When Angela Merkel, German Chancellor who is now considered by many as the one who stand for the liberal values, meet Donald Trump, the US President who won the battle by invoking all kinds of sectarianism, it is bound to create interest, and it did. Before Donald Trump who used to despise the refugees whenever he got chance Merkel reiterated her stand in favour of having a humanitarian approach toward the victims of civil war. Trump an opponent of what is now generally presented as globalisation, tried to present himself more accomodative by saying that he does not wish to promote isolationism.
Though the leaders discussed key issues including Nato and trade during the two hours of talk, they could not disguise the gulf that separates them on trade, immigration and a host of other thorny issues. They notably did not shake hands as they sat for photographers in the Oval Office after their opening conversation. However, in the news conference after the meet, both leaders made more conciliatory statements.
The German chancellor used the opportunity to defend her stance on refugees, globalisation and “win-win” trade deals, while the Republican President again used the phrase “radical Islamic terrorism” and set out an economic nationalist vision that would put “American workers first”.
Trump reiterated his support for the NATO, and also “the need for our Nato allies to pay their fair share for the cost of defence”. Merkel said she was “gratified” that the US president pledged support for Nato and the Minsk peace process in Ukraine. Trump insisted that he is a believer in free trade and declared: “I am not an isolationist,” The Guardian reported.
I reiterated to Chancellor Merkel my strong support for Nato as well as the need for our Nato allies to pay their fair share of the cost of defence. Many nations owe vast sums of money from past years and it is very unfair to the United States. These nations must pay what they oweDonal Trump, US President
Germany is among many Nato members that do not meet the benchmark 2 percent of GDP to be spent on defence.
On trade, the US President said: “I am not an isolationist. “I believe a policy of trade should be a fair trade. And the United States has been treated very, very unfairly by many countries over the years and that's going to stop,” Trump added.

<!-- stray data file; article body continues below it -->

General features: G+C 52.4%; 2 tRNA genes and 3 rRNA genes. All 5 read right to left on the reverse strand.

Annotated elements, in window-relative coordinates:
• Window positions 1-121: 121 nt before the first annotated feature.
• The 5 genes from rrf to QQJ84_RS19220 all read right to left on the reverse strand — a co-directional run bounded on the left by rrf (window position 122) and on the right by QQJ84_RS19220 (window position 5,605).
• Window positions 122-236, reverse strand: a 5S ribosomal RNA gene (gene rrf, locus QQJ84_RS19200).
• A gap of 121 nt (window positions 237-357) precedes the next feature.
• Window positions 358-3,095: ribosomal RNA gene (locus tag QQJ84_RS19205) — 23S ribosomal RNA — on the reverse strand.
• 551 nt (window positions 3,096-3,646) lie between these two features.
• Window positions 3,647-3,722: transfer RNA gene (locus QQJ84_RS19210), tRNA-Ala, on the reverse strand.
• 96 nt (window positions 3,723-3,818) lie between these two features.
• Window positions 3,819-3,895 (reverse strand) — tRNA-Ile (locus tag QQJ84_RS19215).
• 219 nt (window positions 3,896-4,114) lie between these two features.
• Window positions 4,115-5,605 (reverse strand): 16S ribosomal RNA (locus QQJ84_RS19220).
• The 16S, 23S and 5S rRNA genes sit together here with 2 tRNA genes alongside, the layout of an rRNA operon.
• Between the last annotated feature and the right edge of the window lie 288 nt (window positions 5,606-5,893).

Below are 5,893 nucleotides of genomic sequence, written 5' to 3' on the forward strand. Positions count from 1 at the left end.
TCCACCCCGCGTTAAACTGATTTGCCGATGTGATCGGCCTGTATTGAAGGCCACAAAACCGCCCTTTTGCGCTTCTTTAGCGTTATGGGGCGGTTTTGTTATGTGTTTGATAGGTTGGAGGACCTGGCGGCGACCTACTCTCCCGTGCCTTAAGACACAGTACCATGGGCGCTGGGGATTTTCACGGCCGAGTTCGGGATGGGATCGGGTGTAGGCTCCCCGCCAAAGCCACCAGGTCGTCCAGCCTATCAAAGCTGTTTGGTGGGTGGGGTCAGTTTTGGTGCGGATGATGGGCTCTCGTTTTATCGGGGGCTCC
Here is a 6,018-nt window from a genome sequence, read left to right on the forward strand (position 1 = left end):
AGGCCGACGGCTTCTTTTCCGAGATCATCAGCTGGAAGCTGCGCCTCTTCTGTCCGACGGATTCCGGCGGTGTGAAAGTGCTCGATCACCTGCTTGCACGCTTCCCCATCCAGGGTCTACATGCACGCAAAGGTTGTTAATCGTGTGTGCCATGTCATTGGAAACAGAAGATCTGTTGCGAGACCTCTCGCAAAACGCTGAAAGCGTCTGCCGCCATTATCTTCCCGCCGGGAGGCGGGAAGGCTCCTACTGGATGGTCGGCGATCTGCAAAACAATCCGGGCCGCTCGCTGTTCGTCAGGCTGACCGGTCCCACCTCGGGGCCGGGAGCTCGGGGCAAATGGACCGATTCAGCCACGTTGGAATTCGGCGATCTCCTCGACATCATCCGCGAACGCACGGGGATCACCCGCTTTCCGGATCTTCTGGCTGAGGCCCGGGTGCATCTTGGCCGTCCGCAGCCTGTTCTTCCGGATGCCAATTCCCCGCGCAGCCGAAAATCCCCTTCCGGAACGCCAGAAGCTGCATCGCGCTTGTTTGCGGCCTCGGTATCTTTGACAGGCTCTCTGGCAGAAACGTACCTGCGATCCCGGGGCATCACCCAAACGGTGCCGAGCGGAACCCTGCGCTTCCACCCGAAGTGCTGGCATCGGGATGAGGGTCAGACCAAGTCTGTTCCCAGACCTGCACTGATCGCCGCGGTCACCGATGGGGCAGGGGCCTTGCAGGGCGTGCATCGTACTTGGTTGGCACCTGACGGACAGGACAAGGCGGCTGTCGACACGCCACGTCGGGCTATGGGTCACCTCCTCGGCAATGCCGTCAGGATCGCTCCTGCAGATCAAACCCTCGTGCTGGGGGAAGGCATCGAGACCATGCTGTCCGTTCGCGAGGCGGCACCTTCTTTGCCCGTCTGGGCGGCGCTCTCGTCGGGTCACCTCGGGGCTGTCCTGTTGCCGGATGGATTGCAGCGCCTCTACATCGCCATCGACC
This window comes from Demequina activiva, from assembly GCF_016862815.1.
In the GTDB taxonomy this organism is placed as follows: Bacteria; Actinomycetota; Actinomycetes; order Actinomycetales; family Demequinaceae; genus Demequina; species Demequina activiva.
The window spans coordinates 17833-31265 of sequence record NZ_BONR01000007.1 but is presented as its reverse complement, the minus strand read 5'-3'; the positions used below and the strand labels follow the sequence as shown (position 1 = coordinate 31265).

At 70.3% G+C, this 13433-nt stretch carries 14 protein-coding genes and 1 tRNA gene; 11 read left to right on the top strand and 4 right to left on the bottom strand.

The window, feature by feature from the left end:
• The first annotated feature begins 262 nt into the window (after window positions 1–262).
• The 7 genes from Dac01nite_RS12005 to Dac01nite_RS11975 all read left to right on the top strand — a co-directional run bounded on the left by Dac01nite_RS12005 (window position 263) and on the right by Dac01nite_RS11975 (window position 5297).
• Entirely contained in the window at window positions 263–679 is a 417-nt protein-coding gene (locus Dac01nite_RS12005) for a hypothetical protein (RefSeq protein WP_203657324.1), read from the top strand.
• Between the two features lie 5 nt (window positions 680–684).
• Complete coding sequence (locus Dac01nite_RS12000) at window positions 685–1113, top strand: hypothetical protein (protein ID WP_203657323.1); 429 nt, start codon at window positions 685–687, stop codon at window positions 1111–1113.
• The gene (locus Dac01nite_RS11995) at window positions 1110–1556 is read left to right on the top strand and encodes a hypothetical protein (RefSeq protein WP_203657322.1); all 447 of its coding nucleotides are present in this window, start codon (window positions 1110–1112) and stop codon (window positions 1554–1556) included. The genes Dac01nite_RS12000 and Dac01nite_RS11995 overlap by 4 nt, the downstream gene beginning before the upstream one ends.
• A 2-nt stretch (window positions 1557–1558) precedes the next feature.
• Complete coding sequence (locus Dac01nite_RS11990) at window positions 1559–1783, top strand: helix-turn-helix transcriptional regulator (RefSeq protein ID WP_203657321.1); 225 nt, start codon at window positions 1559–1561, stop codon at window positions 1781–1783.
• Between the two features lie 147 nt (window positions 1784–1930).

When Merkel brought the topic of immigration, Trump totally dodged the topic in his response.
Immigration has to be worked on, but this has to be done by looking at refugees as well. The right way of going about it and that’s obviously what we have an exchange of views aboutAngela Merker, German Chancellor
Trump completely ignored Merkel’s comments and returned to trade topics. During the talk, he, however, said both countries must protect themselves from the threat of what he called “radical Islamic terrorism”. Trump had repeatedly attacked Merkel during his presidential campaign last year, accusing her of “ruining” Germany for allowing an influx of refugees from Syria. However, he seemed to have retracted that kind of an attack keeping away from going further into the topic.
Trump said immigration was “a privilege not a right” and that “safety of our citizens must come first”, whereas Merkel said: “Refugees have to be given the opportunity to shape their own lives.”
Nevertheless, Trump found a common ground with Merkel on ‘wiretapping’. “At least we have something in common,” Trump said, apparently referring to reports during Obama's presidency that the US had bugged Merkel's phone.
“We tried to talk about areas where we disagree, and find a compromise,” she told reporters.
We held a conversation where we were trying to address also those areas where we disagree, but we tried to bring people together ... (and) tried to find a compromise that is good for both sidesAngela Merker, German Chancellor
“That is good for both, because we need to be fair.” Trump replied: “All I want is fairness. Germany’s done very well in its trade deals with the United States and I give them credit for it.”
Joint Press Conference of Angela Merkel and Donald Trump.
The meeting was an awkward encounter that was the most closely watched of his young presidency and took on an outsize symbolism: the great disrupter confronts the last defender of the liberal world order, Mark Lander wrote for the New York Times.
However, observers hold the view that this first meeting of two very different leaders and experienced negotiators was a substantive start.